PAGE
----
Broadband, sports! go sports!, dirty writers, illiberalism, human flourishing, and more!

* “FCC on verge of killing state laws that harm municipal broadband,” file this under “great news.”

* What life is like for non-sports fans; a shockingly good metaphor.

* “American Schools Are Training Kids for a World That Doesn’t Exist.”

* Another unhappy University of East Anglia (UEA) Student opines.

* On Andrew Jefferson Offutt V, who you probably haven’t heard of and I hadn’t until this article, who was a writer of more than 400 books and is now headlined as “My Dad, the Pornographer.” Article goes to the NYTimes.

* Secret Confessions of the Anti-Anti-P.C. Movement, which contrary to the sound of the title is hilarious, and which demonstrates a massive inability to closely read and interpret an argument.

* “The internet is full of men who hate feminism. Here’s what they’re like in person,” a topic about which I’ve often wondered. See also “Confessions of a Pickup Artist Chaser — Clarisse Thorn.”

* Let’s Talk About Sex—in English Class.

* “Legal Weed Is Making Colorado So Much Money The State Has To Give Some Back;” all drugs should be next.

Links: Divorce court, Comcast is evil, Derek Parfit, math, Peter Watt, and more

* On the role of divorce courts and government incoherence, which is my title and I think better than the alternative; interesting throughout. Compare it to my footnote in this Grant Writing Confidential post.

squirrel with nut-1717* Former Comcast employee explains how horrible Comcast is.

* The shift from “analyzing” to “creating.”

* “Reason and romance: The world’s most cerebral marriage,” which is (unintentionally?) hilarious throughout:

He eats the same staples every day. For breakfast there’s muesli, yoghurt, juice and an enormous cup of instant coffee, industrial strength and often made with hot water from the tap because boiling it would require putting on the kettle. In the evening he has raw carrots, cheese, romaine lettuce and celery dipped in peanut butter. Food has to fulfil two basic criteria: it must be healthy and involve the minimum of preparation.

I tried to read Parfit but he “is proudly a philosopher’s philosopher,” which may explain why I couldn’t figure out why I or anyone should care about what he argues. Contrast that with Jonathan Haidt’s The Righteous Mind, in which every page feels relevant and actionable.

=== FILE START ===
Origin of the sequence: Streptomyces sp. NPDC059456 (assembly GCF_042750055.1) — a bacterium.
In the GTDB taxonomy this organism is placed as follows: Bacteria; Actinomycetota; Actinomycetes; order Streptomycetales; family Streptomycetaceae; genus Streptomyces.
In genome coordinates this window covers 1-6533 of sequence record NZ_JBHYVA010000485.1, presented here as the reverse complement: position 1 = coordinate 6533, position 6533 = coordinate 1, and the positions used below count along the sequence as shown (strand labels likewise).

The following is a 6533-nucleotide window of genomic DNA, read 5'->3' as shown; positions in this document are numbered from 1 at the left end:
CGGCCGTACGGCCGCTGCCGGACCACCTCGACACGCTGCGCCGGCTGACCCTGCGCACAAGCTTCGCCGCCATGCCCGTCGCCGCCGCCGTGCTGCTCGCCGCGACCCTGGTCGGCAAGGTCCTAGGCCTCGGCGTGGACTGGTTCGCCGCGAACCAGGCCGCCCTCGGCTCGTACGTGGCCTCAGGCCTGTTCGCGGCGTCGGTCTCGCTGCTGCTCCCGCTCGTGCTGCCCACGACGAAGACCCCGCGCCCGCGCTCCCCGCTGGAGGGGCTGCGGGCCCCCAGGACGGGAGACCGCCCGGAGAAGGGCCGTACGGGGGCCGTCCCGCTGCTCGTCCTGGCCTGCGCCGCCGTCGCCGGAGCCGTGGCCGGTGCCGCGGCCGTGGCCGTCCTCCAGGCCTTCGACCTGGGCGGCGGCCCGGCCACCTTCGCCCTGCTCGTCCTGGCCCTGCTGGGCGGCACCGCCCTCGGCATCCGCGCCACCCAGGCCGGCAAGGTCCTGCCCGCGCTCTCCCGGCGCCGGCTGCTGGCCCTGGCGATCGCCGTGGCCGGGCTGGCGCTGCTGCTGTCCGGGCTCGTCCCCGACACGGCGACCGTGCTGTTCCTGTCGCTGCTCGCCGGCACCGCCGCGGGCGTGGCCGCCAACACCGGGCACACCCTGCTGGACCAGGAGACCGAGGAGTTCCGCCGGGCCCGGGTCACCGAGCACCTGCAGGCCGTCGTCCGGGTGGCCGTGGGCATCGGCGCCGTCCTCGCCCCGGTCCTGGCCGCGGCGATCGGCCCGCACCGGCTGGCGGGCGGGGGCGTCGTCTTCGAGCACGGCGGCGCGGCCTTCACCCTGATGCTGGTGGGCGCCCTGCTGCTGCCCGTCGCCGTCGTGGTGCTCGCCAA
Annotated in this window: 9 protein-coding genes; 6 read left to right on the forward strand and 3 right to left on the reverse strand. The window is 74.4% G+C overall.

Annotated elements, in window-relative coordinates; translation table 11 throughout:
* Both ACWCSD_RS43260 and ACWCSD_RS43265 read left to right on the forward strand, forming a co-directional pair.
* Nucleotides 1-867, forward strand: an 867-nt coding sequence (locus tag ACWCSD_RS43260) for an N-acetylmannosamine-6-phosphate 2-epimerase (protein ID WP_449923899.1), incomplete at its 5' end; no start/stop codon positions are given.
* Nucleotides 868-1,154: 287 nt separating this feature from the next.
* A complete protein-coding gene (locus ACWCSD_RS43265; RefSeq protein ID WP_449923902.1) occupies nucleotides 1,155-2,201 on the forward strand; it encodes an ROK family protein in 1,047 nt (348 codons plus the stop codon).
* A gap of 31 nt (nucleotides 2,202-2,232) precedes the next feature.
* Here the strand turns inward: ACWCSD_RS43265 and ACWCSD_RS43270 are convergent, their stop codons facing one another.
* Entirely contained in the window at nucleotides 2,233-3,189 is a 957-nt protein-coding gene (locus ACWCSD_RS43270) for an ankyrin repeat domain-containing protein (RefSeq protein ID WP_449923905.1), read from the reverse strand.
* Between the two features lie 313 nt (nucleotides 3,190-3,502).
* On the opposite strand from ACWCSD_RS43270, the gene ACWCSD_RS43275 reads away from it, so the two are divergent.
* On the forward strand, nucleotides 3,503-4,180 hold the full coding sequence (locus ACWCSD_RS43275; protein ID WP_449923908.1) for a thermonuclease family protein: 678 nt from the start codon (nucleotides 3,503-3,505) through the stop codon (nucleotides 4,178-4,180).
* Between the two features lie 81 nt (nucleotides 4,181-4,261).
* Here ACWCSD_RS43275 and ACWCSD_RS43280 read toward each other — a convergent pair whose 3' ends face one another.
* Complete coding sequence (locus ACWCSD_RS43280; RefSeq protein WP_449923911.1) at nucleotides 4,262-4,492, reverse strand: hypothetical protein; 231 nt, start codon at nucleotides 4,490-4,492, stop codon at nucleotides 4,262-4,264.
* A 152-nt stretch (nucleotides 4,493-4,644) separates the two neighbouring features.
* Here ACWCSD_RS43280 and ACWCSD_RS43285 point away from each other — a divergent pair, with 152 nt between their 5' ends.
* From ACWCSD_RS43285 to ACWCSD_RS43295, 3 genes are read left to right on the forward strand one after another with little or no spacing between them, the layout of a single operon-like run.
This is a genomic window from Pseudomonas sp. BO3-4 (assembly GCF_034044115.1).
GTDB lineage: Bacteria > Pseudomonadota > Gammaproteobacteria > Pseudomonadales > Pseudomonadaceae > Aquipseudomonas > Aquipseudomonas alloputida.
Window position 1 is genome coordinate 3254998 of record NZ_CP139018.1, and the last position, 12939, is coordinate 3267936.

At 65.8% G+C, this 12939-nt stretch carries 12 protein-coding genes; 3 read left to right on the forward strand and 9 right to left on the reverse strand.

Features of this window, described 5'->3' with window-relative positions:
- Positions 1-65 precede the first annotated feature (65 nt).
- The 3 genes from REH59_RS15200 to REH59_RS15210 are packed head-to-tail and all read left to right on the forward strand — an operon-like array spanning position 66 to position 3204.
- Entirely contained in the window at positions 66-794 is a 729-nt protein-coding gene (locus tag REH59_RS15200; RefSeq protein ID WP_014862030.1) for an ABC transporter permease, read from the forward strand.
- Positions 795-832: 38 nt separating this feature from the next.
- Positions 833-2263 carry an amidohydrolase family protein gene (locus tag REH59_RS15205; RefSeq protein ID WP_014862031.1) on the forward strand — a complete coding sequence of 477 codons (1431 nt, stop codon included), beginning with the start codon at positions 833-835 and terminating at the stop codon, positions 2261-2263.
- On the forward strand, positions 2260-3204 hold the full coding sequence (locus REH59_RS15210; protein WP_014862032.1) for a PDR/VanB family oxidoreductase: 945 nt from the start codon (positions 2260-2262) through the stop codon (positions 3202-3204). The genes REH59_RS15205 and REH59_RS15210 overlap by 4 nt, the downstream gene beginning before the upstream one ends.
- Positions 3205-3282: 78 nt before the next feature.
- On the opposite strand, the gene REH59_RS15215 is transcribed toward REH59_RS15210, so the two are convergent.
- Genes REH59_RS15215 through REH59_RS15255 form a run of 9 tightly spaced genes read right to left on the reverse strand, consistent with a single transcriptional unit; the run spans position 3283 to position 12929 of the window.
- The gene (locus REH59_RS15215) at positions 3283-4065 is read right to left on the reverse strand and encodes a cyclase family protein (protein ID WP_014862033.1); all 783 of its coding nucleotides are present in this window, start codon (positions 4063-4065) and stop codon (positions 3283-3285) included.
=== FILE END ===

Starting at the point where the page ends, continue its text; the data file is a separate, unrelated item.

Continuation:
* Global income inequality is falling, but do the dominant media narrative creators care?

* A Mind for Numbers.

* Peter Watt’s Echopraxia is coming; mine is pre-ordered and yours should be too.

* Derek Huang on Old Masters vs. Young Geniuses.

* Comcast’s worst nightmare: How Tennessee could save America’s Internet.” Maybe.

Links: Broadband, sex and culture, France, lifting, science, beauty, and more

* Big Cable says broadband investment is flourishing, but their own data says it’s falling. It will no doubt come as a shock to discover that Comcast and Time Warner are lying.

* “Tina Belcher’s Sexual Revolution,” which sounds stupid but isn’t.

* “Zac Efron Bros Down To Grow Up: Our teen idols are ‘all heart, no libido’ — so what happens when they grow up? Ricky Nelson, Rock Hudson, Zac Efron, and the impossible contradictions of masculinity,” which also sounds stupid but isn’t, primarily because it’s actually about the history of Hollywood.

* “University of Washington researchers: Polar ice sheet doomed, but how soon?

* “Why Comcast and other cable ISPs aren’t selling you gigabit Internet.”

* Clarissa: “I Don’t Want to Hire Women,” which is an interesting companion to “It’s Different for Girls.”

* “Are the French Better at Sex?” Usually I would say no. I am surprised none of Maïa Mazaurette’s work has been translated and published in English.

* Everything You Know About Fitness Is a Lie. Short version: use heavy barbells and focus on free weights.

* “What If We Admitted to Children That Sex Is Primarily About Pleasure?

* The remarkable Neal Stephenson interview.

* “Check out the parking lot: Hell in LA.”

* “Kathryn Schulz on the Harmonious Contradictions of Geoff Dyer,” which makes me want to read Dyer.

* “‘…it’s fair to say that the presidents and administrators of these institutions are bringing it on themselves.’